Devils Hole Pupfish

Did you know the the driest national park in North America is home to what has been described as the world’s rarest fish? Death Valley National Park is home to tiny but extremely hardy pupfish species that are unique to the areas where they live. This includes the Devils Hole Pupfish which is named after the geographic feature in the park, and is the only place in the world where this specific species of pupfish is found. Only a few inches long, these pupfish have adapted to survive some of the harshest conditions of any fish, including high salt levels and temperatures of up to 108°F.

Eleven thousand years ago the climate underwent significant changes in this area, and the vast system of shallow lakes and rivers that once covered the area slowly dried up. Out of this ancient water system pupfish habitats fed by salty, isolated springs endured. This resulted in isolated populations of pupfish.

The pupfish found in Devils Hole, a detached unit of Death Valley National Park, are critically endangered, with a population of only a few hundred individuals. The Devils Hole pupfish (Cyprinodon diabolis) is endemic only to this single spring-fed cave, and was listed as endangered in 1967. Conservationists have been working since then to stabilize the population and prevent its extinction.

While there are other species of pupfish in the Death Valley area, scientists believe that some, including the Shoshone Pupfish and Tecopa Pupfish, have already gone extinct.

The endangered Devils Hole Pupfish
The endangered Devils Hole Pupfish.

Underwater Innovations

Researching this unique species, which can survive huge temperature differences and live in water much saltier than the ocean, has been a focus of the park service for decades, and DVC has helped further that work.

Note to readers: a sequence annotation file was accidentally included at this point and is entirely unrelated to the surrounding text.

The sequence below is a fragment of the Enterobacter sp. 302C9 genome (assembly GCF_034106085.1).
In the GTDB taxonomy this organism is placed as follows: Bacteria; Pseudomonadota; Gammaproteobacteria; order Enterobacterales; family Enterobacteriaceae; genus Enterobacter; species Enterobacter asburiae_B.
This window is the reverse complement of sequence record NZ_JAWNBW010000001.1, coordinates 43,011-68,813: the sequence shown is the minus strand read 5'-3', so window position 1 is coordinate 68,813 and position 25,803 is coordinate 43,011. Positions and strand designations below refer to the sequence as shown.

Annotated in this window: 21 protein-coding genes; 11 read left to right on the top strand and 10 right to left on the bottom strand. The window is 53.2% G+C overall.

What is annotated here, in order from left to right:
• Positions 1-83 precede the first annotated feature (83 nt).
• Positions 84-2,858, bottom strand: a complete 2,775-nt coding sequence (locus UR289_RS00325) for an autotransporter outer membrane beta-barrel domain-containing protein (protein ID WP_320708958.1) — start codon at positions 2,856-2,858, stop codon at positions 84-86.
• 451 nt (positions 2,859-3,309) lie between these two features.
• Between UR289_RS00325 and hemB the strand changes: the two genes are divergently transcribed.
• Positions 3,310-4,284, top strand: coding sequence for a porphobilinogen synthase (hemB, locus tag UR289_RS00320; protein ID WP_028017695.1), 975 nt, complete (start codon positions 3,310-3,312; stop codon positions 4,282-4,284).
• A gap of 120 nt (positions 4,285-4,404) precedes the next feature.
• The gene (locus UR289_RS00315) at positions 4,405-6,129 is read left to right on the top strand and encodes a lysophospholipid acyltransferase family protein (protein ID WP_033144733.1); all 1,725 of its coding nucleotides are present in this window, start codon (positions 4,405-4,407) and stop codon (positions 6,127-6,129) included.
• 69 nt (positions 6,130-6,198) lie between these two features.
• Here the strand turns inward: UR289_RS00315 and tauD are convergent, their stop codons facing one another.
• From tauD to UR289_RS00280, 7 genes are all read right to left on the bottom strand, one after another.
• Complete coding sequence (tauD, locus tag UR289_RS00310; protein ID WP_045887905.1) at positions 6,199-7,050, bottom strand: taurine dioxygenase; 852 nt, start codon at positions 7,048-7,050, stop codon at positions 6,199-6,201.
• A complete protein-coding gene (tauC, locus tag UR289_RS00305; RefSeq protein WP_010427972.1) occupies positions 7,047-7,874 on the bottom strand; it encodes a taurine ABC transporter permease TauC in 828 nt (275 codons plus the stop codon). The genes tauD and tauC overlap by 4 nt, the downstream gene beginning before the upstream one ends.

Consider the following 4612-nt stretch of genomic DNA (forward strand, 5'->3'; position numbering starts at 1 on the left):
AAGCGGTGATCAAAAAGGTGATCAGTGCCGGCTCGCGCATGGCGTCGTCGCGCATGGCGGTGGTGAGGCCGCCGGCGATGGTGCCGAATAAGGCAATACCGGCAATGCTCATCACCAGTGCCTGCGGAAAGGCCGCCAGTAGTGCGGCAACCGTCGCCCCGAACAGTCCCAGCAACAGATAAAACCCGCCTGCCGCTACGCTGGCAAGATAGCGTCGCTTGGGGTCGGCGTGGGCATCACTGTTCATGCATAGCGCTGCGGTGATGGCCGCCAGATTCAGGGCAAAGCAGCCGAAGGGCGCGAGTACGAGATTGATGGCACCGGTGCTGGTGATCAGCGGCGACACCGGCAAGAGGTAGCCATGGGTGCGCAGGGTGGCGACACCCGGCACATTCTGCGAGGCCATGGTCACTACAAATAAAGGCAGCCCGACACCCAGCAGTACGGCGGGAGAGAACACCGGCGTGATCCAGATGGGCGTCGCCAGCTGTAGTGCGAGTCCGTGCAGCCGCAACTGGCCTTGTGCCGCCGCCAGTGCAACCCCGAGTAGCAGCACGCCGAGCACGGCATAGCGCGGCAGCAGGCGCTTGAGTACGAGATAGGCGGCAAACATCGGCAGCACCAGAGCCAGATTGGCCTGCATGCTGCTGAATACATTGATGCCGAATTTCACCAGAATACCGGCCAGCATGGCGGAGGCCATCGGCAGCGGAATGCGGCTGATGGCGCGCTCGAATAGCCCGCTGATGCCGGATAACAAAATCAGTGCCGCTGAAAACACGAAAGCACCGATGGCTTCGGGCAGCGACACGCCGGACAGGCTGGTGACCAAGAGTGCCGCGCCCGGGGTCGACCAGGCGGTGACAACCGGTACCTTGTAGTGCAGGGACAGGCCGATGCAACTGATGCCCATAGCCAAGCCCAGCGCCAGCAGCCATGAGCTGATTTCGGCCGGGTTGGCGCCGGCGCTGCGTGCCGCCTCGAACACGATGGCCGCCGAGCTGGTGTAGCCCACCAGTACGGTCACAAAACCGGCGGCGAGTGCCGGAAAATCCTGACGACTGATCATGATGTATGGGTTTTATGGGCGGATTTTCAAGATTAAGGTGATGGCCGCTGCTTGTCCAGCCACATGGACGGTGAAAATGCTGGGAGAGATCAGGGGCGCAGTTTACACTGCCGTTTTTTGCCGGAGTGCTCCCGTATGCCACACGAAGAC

With a generous grant from the Offield Family Foundation to the Death Valley Fund, the DVC provided funding for a research study to determine if special video equipment could help researchers more accurately track the length of fish underwater. In 2011, those results were published in the North American Journal of Fisheries Management.

A diver measures Devils Hole Pupfish with a stereo video camera.
A diver measures fish with a stereo video camera.
Devils Hole spring from the viewing overlook where the Devils Hole Pupfish live.
Devils Hole spring from the viewing overlook.


Administered by the DVC, the Devils Hole Pupfish Research Fund supports pupfish research that is innovative or might otherwise not be possible due to funding, such as the Pupfish video measurement study.

The Conservancy works closely with the National Park Service and other nonprofits and organizations in the area to further our shared mission of preserving and celebrating the amazing animals, beauty, and history contained within Death Valley National Park.

Devils Hole Area

Death Valley National Park


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